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Uniform and nonuniform expansions Lesson 7 Uniform and nonuniform expansions – p. 1/2
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Uniform and nonuniform expansions
RN (x, ε) = O(δN+1(ε)) as ε → 0.
Or we can say
Example of uniform expansion
1 1−ε sin x ∼ 1 + ε sin x + ε2 sin2 x + ε3 sin3 x + . . . with
RN = ∞
RN
and we can estimate
with any K > 1.
Example of nonuniform expansion
1 1−ε sin x ∼ 1 + εx + ε2x2 + ε3x3 + . . . with
RN = ∞
RN
εN+1 = xN+1
Since x is not bounded we can not find K such that
|RN (x, ε)| ≤ K|εN+1|.
Uniform and nonuniform expansions – p. 4/23
Region of nonuniformity
(
.
1 1−ε sin x ∼ 1 + εx + ε2x2 + ε3x3 + . . . When two subsequent term has the same order?
εn+1xn+1 = O(εnxn) ⇒ εx = O(1)
or x = O(1/ε). If εn+1xn+1 = o(εnxn) ⇒ εx = o(1)
or, for instance, x = O( 1√ ε )
Uniform and nonuniform expansions – p. 5/23
Region of nonuniformity
(
.
1 1−ε sin x ∼ 1 + εx + ε2x2 + ε3x3 + . . . When two subsequent term has the same order?
εn+1xn+1 = O(εnxn) ⇒ εx = O(1)
or x = O(1/ε). If εn+1xn+1 = o(εnxn) ⇒ εx = o(1)
or, for instance, x = O( 1√ ε )
Uniform and nonuniform expansions – p. 5/23
Region of nonuniformity
• 1 + εex + ε2e2x + ε3e3x + . . .
εex = O(1) ⇒ ex = O(1/ε)
or x = O(− ln ε) as ε → 0 and x is large.
• 1 + ε x + ε2
for small values of x.
Uniform and nonuniform expansions – p. 6/23
Region of nonuniformity
• 1 + εex + ε2e2x + ε3e3x + . . .
εex = O(1) ⇒ ex = O(1/ε)
or x = O(− ln ε) as ε → 0 and x is large.
• 1 + ε x + ε2
for small values of x.
Uniform and nonuniform expansions – p. 6/23
Region of nonuniformity (more examples)
sin(x + ε) = sin x cos ε + cos x sin ε
= sin x (
1 − ε2
2 + O(ε4)
2 sin x −
sin(x(1 + ε)) = sin x cos εx + cos x sin εx
= sin x (
1 − ε2x2
2 + O(ε4x4)
2 sin x −
Region of nonuniformity
2 sin x −
sin(x(1+ε)) = sin x+εx cos x− ε2x2
2 sin x−
Uniform and nonuniform expansions – p. 8/23
Region of nonuniformity
is uniform if coefficients fn(x) are bounded.
• Is it true that if fn(x) are unbounded then the expantion is nonuniform?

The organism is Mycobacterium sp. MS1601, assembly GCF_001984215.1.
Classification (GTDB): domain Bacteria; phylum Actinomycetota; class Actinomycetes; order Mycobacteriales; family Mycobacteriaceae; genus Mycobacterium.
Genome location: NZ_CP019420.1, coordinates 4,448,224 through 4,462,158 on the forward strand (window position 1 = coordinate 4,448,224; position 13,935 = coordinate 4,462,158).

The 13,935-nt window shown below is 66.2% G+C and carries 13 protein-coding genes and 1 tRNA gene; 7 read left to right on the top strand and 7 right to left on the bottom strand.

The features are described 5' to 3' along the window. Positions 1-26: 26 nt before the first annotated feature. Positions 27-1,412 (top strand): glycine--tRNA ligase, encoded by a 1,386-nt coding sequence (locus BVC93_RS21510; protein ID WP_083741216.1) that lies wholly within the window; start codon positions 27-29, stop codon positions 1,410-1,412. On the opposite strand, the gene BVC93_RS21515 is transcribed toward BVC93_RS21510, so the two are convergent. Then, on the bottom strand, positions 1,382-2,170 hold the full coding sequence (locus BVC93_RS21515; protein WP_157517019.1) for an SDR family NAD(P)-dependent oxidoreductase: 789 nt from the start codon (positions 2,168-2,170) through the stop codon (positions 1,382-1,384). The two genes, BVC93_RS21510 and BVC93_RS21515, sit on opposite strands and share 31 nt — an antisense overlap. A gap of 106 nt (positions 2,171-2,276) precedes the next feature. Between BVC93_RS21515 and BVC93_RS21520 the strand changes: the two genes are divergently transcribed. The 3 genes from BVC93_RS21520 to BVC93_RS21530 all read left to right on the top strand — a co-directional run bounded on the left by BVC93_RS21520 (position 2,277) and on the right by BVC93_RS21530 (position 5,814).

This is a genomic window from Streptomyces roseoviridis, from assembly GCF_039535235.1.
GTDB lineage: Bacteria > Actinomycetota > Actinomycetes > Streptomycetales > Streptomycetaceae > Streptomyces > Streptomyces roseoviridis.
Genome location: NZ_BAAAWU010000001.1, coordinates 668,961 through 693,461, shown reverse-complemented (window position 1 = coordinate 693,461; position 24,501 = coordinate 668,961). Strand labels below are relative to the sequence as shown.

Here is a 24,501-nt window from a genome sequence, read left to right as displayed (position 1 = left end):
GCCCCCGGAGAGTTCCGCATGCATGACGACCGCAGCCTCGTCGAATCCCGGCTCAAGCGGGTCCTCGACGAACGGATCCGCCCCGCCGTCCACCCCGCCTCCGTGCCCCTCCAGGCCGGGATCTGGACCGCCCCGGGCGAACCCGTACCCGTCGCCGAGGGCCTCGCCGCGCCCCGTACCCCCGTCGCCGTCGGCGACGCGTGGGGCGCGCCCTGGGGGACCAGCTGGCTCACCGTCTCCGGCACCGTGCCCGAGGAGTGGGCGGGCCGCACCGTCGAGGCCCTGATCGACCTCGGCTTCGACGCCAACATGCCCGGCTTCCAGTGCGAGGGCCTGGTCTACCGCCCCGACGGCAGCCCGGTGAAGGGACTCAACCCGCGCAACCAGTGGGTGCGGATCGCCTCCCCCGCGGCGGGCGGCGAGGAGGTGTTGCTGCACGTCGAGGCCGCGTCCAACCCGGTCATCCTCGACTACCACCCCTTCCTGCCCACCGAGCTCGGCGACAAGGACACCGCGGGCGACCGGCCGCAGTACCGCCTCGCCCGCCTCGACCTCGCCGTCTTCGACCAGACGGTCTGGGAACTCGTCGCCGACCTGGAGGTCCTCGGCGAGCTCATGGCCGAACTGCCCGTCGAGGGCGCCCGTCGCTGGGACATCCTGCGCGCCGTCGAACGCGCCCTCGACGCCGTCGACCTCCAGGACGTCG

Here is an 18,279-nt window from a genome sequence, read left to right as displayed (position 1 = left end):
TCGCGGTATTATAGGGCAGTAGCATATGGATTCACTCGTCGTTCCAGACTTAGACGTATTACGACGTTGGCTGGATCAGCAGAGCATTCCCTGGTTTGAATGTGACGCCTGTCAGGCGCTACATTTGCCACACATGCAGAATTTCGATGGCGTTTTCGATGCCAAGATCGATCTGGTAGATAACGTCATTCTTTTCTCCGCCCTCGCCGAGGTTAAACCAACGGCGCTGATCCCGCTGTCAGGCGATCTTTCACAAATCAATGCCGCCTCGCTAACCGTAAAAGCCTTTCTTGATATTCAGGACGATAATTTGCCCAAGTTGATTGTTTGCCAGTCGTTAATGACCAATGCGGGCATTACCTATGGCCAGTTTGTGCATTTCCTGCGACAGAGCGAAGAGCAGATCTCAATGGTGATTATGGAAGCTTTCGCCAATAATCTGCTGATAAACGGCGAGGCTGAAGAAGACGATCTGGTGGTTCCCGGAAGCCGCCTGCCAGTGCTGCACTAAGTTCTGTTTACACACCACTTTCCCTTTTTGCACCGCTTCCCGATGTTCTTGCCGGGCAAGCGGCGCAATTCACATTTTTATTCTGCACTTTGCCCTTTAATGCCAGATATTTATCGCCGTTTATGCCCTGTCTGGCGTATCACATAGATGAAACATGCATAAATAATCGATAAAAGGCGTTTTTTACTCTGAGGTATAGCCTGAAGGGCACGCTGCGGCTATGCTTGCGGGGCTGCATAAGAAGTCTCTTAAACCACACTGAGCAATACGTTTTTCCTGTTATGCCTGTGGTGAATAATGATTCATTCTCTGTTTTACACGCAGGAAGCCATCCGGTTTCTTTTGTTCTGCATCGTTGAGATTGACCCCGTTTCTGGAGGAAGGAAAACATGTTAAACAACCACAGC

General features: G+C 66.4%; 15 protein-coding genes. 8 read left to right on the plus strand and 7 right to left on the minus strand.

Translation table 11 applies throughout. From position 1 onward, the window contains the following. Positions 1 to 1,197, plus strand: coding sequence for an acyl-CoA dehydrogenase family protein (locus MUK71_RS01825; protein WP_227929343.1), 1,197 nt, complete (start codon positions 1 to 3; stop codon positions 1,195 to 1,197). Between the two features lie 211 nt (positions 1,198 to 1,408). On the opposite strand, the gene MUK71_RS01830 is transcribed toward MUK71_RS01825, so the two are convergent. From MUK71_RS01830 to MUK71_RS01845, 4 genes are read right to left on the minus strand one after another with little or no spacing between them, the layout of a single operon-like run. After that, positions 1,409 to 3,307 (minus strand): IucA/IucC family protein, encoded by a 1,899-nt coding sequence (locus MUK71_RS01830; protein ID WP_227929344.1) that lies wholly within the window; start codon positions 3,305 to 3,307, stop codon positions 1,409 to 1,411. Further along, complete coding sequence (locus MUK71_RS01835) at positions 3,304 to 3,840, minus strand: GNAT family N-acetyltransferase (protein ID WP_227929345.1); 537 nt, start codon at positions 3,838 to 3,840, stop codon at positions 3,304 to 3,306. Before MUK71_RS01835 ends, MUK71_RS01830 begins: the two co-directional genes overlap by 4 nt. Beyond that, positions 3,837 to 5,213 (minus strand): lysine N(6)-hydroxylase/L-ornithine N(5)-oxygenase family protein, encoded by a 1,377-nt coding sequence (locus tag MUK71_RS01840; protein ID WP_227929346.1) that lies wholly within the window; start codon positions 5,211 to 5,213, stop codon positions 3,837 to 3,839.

• The expansion is uniform x + εx + ε2x + ε3x + . . .
• For the nonuniformity is required fn+1(x)δn+1(ε) = O
(
increase.
Region of nonuniformity
n=0 fn(x)δn(ε) as ε → 0
is uniform if coefficients fn(x) are bounded. • Is it true that if fn(x) are unbounded then the
expantion is nonuniform?
• For the nonuniformity is required fn+1(x)δn+1(ε) = O
(
increase.
Region of nonuniformity
n=0 fn(x)δn(ε) as ε → 0
is uniform if coefficients fn(x) are bounded. • Is it true that if fn(x) are unbounded then the
expantion is nonuniform? • The expansion is uniform x + εx + ε2x + ε3x + . . .
• For the nonuniformity is required fn+1(x)δn+1(ε) = O
(
increase.
Region of nonuniformity
n=0 fn(x)δn(ε) as ε → 0
is uniform if coefficients fn(x) are bounded. • Is it true that if fn(x) are unbounded then the
expantion is nonuniform? • The expansion is uniform x + εx + ε2x + ε3x + . . .
• For the nonuniformity is required fn+1(x)δn+1(ε) = O
(
increase.
Sources of nonuniformity
• Infinite domains which allow long term effects of small perturbations to accumulate
• Singularities in governing equations which lead to localized regions of rapid change
Uniform and nonuniform expansions – p. 10/23
Sources of nonuniformity
• Infinite domains which allow long term effects of small perturbations to accumulate
• Singularities in governing equations which lead to localized regions of rapid change
Uniform and nonuniform expansions – p. 10/23
Infinite domains